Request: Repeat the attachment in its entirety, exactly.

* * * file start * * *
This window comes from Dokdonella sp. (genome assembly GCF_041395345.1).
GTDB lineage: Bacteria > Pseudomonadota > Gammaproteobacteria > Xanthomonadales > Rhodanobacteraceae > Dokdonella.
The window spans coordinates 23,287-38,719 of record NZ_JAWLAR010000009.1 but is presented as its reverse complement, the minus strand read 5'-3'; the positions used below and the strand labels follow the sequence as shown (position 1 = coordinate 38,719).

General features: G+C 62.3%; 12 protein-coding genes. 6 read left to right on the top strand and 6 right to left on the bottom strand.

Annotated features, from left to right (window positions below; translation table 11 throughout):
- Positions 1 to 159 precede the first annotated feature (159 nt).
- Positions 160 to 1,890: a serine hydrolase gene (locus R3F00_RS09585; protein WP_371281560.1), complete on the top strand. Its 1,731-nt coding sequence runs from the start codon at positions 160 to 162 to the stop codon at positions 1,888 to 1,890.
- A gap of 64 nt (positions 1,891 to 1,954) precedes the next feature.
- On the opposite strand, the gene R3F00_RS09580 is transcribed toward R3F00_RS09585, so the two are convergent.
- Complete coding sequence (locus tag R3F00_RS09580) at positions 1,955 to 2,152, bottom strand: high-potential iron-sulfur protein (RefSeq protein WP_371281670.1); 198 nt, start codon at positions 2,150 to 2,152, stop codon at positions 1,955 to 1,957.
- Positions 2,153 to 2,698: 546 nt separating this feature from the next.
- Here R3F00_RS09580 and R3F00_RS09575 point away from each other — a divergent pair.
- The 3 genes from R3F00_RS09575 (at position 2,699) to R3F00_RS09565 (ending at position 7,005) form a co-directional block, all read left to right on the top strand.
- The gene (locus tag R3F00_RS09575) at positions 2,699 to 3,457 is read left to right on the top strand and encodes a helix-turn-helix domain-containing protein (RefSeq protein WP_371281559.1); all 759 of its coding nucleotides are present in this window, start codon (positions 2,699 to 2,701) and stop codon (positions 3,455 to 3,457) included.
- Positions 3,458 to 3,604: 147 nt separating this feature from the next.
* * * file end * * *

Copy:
This window comes from Dokdonella sp. (genome assembly GCF_041395345.1).
GTDB lineage: Bacteria > Pseudomonadota > Gammaproteobacteria > Xanthomonadales > Rhodanobacteraceae > Dokdonella.
The window spans coordinates 23,287-38,719 of record NZ_JAWLAR010000009.1 but is presented as its reverse complement, the minus strand read 5'-3'; the positions used below and the strand labels follow the sequence as shown (position 1 = coordinate 38,719).

General features: G+C 62.3%; 12 protein-coding genes. 6 read left to right on the top strand and 6 right to left on the bottom strand.

Annotated features, from left to right (window positions below; translation table 11 throughout):
- Positions 1 to 159 precede the first annotated feature (159 nt).
- Positions 160 to 1,890: a serine hydrolase gene (locus R3F00_RS09585; protein WP_371281560.1), complete on the top strand. Its 1,731-nt coding sequence runs from the start codon at positions 160 to 162 to the stop codon at positions 1,888 to 1,890.
- A gap of 64 nt (positions 1,891 to 1,954) precedes the next feature.
- On the opposite strand, the gene R3F00_RS09580 is transcribed toward R3F00_RS09585, so the two are convergent.
- Complete coding sequence (locus tag R3F00_RS09580) at positions 1,955 to 2,152, bottom strand: high-potential iron-sulfur protein (RefSeq protein WP_371281670.1); 198 nt, start codon at positions 2,150 to 2,152, stop codon at positions 1,955 to 1,957.
- Positions 2,153 to 2,698: 546 nt separating this feature from the next.
- Here R3F00_RS09580 and R3F00_RS09575 point away from each other — a divergent pair.
- The 3 genes from R3F00_RS09575 (at position 2,699) to R3F00_RS09565 (ending at position 7,005) form a co-directional block, all read left to right on the top strand.
- The gene (locus tag R3F00_RS09575) at positions 2,699 to 3,457 is read left to right on the top strand and encodes a helix-turn-helix domain-containing protein (RefSeq protein WP_371281559.1); all 759 of its coding nucleotides are present in this window, start codon (positions 2,699 to 2,701) and stop codon (positions 3,455 to 3,457) included.
- Positions 3,458 to 3,604: 147 nt separating this feature from the next.